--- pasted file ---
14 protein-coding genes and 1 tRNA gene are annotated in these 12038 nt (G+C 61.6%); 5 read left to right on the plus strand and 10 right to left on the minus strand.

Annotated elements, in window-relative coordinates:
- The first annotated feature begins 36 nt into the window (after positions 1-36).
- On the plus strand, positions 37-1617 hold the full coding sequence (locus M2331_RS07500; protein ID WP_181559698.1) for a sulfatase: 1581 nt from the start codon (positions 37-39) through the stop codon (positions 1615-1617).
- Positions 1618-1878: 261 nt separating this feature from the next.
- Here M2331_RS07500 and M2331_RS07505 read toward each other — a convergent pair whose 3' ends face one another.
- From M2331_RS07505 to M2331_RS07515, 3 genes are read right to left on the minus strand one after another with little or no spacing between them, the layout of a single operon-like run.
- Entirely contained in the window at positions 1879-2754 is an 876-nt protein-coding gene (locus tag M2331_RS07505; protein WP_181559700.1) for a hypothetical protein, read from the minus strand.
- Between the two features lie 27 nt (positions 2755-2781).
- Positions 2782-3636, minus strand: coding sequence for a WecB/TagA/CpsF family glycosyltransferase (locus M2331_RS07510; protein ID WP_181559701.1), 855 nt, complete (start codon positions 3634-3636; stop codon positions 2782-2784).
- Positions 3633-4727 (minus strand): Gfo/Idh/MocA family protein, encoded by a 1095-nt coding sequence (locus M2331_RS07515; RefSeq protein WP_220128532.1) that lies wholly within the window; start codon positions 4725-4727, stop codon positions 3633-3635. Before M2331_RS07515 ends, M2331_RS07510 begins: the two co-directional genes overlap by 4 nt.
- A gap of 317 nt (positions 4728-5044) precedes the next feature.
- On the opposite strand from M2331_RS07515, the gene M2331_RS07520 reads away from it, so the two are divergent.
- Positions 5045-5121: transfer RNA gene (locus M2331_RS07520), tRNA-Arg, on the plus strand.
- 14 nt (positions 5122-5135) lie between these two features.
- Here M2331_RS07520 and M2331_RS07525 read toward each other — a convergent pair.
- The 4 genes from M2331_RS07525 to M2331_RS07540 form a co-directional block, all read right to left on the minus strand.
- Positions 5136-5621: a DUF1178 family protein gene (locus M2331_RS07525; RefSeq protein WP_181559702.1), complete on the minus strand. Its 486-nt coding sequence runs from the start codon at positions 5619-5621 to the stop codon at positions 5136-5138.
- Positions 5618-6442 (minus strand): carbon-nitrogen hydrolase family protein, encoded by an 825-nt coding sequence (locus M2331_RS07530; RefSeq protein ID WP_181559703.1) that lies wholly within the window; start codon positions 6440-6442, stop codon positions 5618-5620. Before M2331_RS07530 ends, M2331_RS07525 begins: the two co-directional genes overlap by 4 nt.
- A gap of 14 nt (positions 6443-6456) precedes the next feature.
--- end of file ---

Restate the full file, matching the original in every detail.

14 protein-coding genes and 1 tRNA gene are annotated in these 12038 nt (G+C 61.6%); 5 read left to right on the plus strand and 10 right to left on the minus strand.

Annotated elements, in window-relative coordinates:
- The first annotated feature begins 36 nt into the window (after positions 1-36).
- On the plus strand, positions 37-1617 hold the full coding sequence (locus M2331_RS07500; protein ID WP_181559698.1) for a sulfatase: 1581 nt from the start codon (positions 37-39) through the stop codon (positions 1615-1617).
- Positions 1618-1878: 261 nt separating this feature from the next.
- Here M2331_RS07500 and M2331_RS07505 read toward each other — a convergent pair whose 3' ends face one another.
- From M2331_RS07505 to M2331_RS07515, 3 genes are read right to left on the minus strand one after another with little or no spacing between them, the layout of a single operon-like run.
- Entirely contained in the window at positions 1879-2754 is an 876-nt protein-coding gene (locus tag M2331_RS07505; protein WP_181559700.1) for a hypothetical protein, read from the minus strand.
- Between the two features lie 27 nt (positions 2755-2781).
- Positions 2782-3636, minus strand: coding sequence for a WecB/TagA/CpsF family glycosyltransferase (locus M2331_RS07510; protein ID WP_181559701.1), 855 nt, complete (start codon positions 3634-3636; stop codon positions 2782-2784).
- Positions 3633-4727 (minus strand): Gfo/Idh/MocA family protein, encoded by a 1095-nt coding sequence (locus M2331_RS07515; RefSeq protein WP_220128532.1) that lies wholly within the window; start codon positions 4725-4727, stop codon positions 3633-3635. Before M2331_RS07515 ends, M2331_RS07510 begins: the two co-directional genes overlap by 4 nt.
- A gap of 317 nt (positions 4728-5044) precedes the next feature.
- On the opposite strand from M2331_RS07515, the gene M2331_RS07520 reads away from it, so the two are divergent.
- Positions 5045-5121: transfer RNA gene (locus M2331_RS07520), tRNA-Arg, on the plus strand.
- 14 nt (positions 5122-5135) lie between these two features.
- Here M2331_RS07520 and M2331_RS07525 read toward each other — a convergent pair.
- The 4 genes from M2331_RS07525 to M2331_RS07540 form a co-directional block, all read right to left on the minus strand.
- Positions 5136-5621: a DUF1178 family protein gene (locus M2331_RS07525; RefSeq protein WP_181559702.1), complete on the minus strand. Its 486-nt coding sequence runs from the start codon at positions 5619-5621 to the stop codon at positions 5136-5138.
- Positions 5618-6442 (minus strand): carbon-nitrogen hydrolase family protein, encoded by an 825-nt coding sequence (locus M2331_RS07530; RefSeq protein ID WP_181559703.1) that lies wholly within the window; start codon positions 6440-6442, stop codon positions 5618-5620. Before M2331_RS07530 ends, M2331_RS07525 begins: the two co-directional genes overlap by 4 nt.
- A gap of 14 nt (positions 6443-6456) precedes the next feature.